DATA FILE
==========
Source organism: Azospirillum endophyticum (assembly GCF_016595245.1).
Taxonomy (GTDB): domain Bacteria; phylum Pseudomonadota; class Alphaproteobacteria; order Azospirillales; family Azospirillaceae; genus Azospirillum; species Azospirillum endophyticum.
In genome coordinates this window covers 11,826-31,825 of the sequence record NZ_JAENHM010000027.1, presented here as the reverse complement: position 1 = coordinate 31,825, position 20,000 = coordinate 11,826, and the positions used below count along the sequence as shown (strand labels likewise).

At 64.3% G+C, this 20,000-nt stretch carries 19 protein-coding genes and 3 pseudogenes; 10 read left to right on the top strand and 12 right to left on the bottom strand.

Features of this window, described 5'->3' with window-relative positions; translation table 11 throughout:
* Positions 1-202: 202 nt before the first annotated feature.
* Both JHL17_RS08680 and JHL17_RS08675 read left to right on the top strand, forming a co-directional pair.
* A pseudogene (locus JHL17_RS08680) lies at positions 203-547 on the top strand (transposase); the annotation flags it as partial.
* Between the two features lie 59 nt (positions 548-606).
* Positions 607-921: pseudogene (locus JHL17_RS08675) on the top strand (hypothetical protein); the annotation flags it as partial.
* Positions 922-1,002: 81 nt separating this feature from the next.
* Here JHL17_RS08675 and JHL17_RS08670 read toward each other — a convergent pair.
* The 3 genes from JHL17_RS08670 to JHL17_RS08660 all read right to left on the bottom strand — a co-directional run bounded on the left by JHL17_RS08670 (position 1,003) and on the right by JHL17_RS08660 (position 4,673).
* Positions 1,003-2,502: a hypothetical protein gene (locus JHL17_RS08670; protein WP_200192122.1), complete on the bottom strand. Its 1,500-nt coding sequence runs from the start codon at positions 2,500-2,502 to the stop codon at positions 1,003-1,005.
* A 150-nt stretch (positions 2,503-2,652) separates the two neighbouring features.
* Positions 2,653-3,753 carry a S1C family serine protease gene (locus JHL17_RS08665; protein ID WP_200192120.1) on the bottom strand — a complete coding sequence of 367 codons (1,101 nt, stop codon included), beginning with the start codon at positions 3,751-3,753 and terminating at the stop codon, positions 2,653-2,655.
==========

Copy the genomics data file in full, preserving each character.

Source organism: Azospirillum endophyticum (assembly GCF_016595245.1).
Taxonomy (GTDB): domain Bacteria; phylum Pseudomonadota; class Alphaproteobacteria; order Azospirillales; family Azospirillaceae; genus Azospirillum; species Azospirillum endophyticum.
In genome coordinates this window covers 11,826-31,825 of the sequence record NZ_JAENHM010000027.1, presented here as the reverse complement: position 1 = coordinate 31,825, position 20,000 = coordinate 11,826, and the positions used below count along the sequence as shown (strand labels likewise).

At 64.3% G+C, this 20,000-nt stretch carries 19 protein-coding genes and 3 pseudogenes; 10 read left to right on the top strand and 12 right to left on the bottom strand.

Features of this window, described 5'->3' with window-relative positions; translation table 11 throughout:
* Positions 1-202: 202 nt before the first annotated feature.
* Both JHL17_RS08680 and JHL17_RS08675 read left to right on the top strand, forming a co-directional pair.
* A pseudogene (locus JHL17_RS08680) lies at positions 203-547 on the top strand (transposase); the annotation flags it as partial.
* Between the two features lie 59 nt (positions 548-606).
* Positions 607-921: pseudogene (locus JHL17_RS08675) on the top strand (hypothetical protein); the annotation flags it as partial.
* Positions 922-1,002: 81 nt separating this feature from the next.
* Here JHL17_RS08675 and JHL17_RS08670 read toward each other — a convergent pair.
* The 3 genes from JHL17_RS08670 to JHL17_RS08660 all read right to left on the bottom strand — a co-directional run bounded on the left by JHL17_RS08670 (position 1,003) and on the right by JHL17_RS08660 (position 4,673).
* Positions 1,003-2,502: a hypothetical protein gene (locus JHL17_RS08670; protein WP_200192122.1), complete on the bottom strand. Its 1,500-nt coding sequence runs from the start codon at positions 2,500-2,502 to the stop codon at positions 1,003-1,005.
* A 150-nt stretch (positions 2,503-2,652) separates the two neighbouring features.
* Positions 2,653-3,753 carry a S1C family serine protease gene (locus JHL17_RS08665; protein ID WP_200192120.1) on the bottom strand — a complete coding sequence of 367 codons (1,101 nt, stop codon included), beginning with the start codon at positions 3,751-3,753 and terminating at the stop codon, positions 2,653-2,655.